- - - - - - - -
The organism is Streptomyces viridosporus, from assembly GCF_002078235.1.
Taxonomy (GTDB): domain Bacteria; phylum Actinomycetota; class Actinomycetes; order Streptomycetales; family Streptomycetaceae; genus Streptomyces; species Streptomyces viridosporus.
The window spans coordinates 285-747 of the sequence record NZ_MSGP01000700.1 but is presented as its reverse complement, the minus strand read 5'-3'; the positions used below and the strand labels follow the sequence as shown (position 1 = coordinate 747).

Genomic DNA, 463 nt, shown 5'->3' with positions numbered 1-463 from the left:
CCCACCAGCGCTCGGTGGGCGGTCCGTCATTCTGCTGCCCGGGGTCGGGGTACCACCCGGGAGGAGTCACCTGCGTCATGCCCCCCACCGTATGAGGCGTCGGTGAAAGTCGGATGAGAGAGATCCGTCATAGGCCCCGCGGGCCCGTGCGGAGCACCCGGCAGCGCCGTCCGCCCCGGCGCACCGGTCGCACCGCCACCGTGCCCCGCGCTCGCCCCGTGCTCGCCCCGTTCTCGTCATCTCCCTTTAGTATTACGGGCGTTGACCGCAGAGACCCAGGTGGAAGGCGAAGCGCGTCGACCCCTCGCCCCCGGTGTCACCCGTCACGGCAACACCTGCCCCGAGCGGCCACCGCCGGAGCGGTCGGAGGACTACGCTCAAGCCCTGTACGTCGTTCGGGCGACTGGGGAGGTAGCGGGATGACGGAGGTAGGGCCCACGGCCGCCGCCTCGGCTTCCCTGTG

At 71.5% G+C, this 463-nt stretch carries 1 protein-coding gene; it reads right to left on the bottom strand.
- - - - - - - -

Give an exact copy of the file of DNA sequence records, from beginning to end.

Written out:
The organism is Streptomyces viridosporus, from assembly GCF_002078235.1.
Taxonomy (GTDB): domain Bacteria; phylum Actinomycetota; class Actinomycetes; order Streptomycetales; family Streptomycetaceae; genus Streptomyces; species Streptomyces viridosporus.
The window spans coordinates 285-747 of the sequence record NZ_MSGP01000700.1 but is presented as its reverse complement, the minus strand read 5'-3'; the positions used below and the strand labels follow the sequence as shown (position 1 = coordinate 747).

Genomic DNA, 463 nt, shown 5'->3' with positions numbered 1-463 from the left:
CCCACCAGCGCTCGGTGGGCGGTCCGTCATTCTGCTGCCCGGGGTCGGGGTACCACCCGGGAGGAGTCACCTGCGTCATGCCCCCCACCGTATGAGGCGTCGGTGAAAGTCGGATGAGAGAGATCCGTCATAGGCCCCGCGGGCCCGTGCGGAGCACCCGGCAGCGCCGTCCGCCCCGGCGCACCGGTCGCACCGCCACCGTGCCCCGCGCTCGCCCCGTGCTCGCCCCGTTCTCGTCATCTCCCTTTAGTATTACGGGCGTTGACCGCAGAGACCCAGGTGGAAGGCGAAGCGCGTCGACCCCTCGCCCCCGGTGTCACCCGTCACGGCAACACCTGCCCCGAGCGGCCACCGCCGGAGCGGTCGGAGGACTACGCTCAAGCCCTGTACGTCGTTCGGGCGACTGGGGAGGTAGCGGGATGACGGAGGTAGGGCCCACGGCCGCCGCCTCGGCTTCCCTGTG

At 71.5% G+C, this 463-nt stretch carries 1 protein-coding gene; it reads right to left on the bottom strand.